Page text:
8. Jeff – this is such a pervasive issue with “artists.” You’ve nailed the core issue – why should I get paid for something I enjoy? And because it’s easy, we don’t think it has real value. But the market will always tell us the value of something we do. If it has the potential to benefit the recipient – even if it’s the enjoyment of seeing it hang on their wall – then there can be a fair exchange of “certificates of appreciation.”

    1. Well said, Dan. This is something I really appreciate about you, how you connect with the artist’s heart. You’ve been doing that for a long, long time. I’m just taking notes and trying to add a little commentary to the breadth of knowledge you’ve already shared. Thank you for your work.

  9. Thanks for this post, Jeff. I had this very thing come up recently when I posted a hand lettering project to instagram and two friends asked if they could have a copy. I wanted to just scan and print it for them but both came back with “how much would you normally charge for this? I want to pay that!”

    I think since this type of work is relaxing and fun for me to create I feel it isn’t “real” art. Thankfully, I have people like my husband who are more business minded and who encourage me to sell my art in order for me to be able to continue to have time to create.

  10. This is a great example that we all need to get out of our comfort zone to succeed. Asking to get paid for working our passions should not be a deterrent. Thanks Jeff!

  11. As a photographic artist this is probably the message I’ve needed to hear the the most; valuing ones self! Thanks again Jeff, have throwing myself into your teaching and am so grateful for all that you give.

  12. OMG Jeff you nailed it again! I grew up with an (unhealthy) underdog/inferiority mentality. I believed I did not deserve anything, and if I “convince” someone to give me money for my copywriting, I must be manipulating them, because I could not possibly be entitled to compensation as a result of my effort. This post is a great reminder that if people pay us, it’s–as you said–only because they truly value our work.

  13. Great thoughts, Jeff! Thanks so much for sharing this. I have been working on finding that balance between freely sharing my work and charging for work. That is a balance that shifts and moves as we develop and grow.
    I have found if I want to think of myself as a professional, then I will have to charge for some of my work. As there is certainly value in making that shift from amateur to professional, this is want prompted me to make that transition.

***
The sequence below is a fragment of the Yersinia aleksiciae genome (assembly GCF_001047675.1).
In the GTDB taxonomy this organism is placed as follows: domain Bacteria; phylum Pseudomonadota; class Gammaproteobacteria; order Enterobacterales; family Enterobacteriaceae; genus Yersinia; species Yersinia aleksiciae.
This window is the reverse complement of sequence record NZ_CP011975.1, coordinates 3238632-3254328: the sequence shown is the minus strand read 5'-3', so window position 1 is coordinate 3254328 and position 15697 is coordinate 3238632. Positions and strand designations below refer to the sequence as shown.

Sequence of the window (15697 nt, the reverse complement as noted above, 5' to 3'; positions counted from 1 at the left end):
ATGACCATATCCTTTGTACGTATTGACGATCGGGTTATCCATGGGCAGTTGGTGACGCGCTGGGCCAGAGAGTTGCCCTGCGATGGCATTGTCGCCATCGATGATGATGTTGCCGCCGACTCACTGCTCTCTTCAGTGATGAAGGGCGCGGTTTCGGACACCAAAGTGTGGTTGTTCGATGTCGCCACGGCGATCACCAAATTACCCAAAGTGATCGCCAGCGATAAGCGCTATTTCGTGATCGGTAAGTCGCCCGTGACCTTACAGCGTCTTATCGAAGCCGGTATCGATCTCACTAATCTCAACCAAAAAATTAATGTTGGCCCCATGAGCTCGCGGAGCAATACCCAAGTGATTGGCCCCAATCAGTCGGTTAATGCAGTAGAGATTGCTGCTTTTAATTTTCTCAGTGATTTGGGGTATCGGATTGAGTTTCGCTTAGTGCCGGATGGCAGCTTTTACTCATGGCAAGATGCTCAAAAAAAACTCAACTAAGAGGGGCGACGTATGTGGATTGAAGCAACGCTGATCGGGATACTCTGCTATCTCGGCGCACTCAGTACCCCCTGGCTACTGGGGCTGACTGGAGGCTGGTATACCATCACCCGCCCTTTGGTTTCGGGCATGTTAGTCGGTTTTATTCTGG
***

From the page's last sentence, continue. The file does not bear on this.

14. I am a writer with a different problem. During my learning curve, I recently graduated from being penniless to being fiscally challenged, with a spending budget that is, shall we say, uncooperative at best.
    So it has become a way of life for me to always ask for a discount, with words like ” is that your very best price?” uttered without compunction.
    However, when it comes to paying someone for their creativity, I falter, rather doing without their product or service, because I feel too embarrassed to judge whether their asking price is value for money.
    One day, hopefully in the not too distant future, I will have scaled the mountain of fame and fortune and have a different perspective on this topic.

  15. Ouch! That hurt Jeff… Besides writing, I love working with wood. A few weeks ago, a friend requested me to build them a simple bed. It took a couple of weeks (about 30 hours in total to build it. And guess the hardest part of it all? Charging for my work!

    PS: I finally managed to charge and make a small margin. On my next project, I will cost out my hours better… Promise!

  16. More often than not, when we create value with our art (writing, painting, woodwork, music, speaking etc.), it requires time.
    Time is finite.
    Charging for our time & art is not only fair, but can and will enable us to continue doing it!
    Having said that, the tricky part of the equation is how much is fair?
    Market related?
    Great thoughts.
    Thanks, Jeff!

  17. Exactly, Jeff. In the parable of the talents and after two years of asking, only one person that I have asked knew that one talent, the largest currency in the first century of up to 200 lbs of gold or silver, was at 75 lbs worth today about $1.32 MILLION DOLLARS. At 200 lbs, one slave got $17 MILLION to invest and he doubled it. How is THAT for knowing your worth!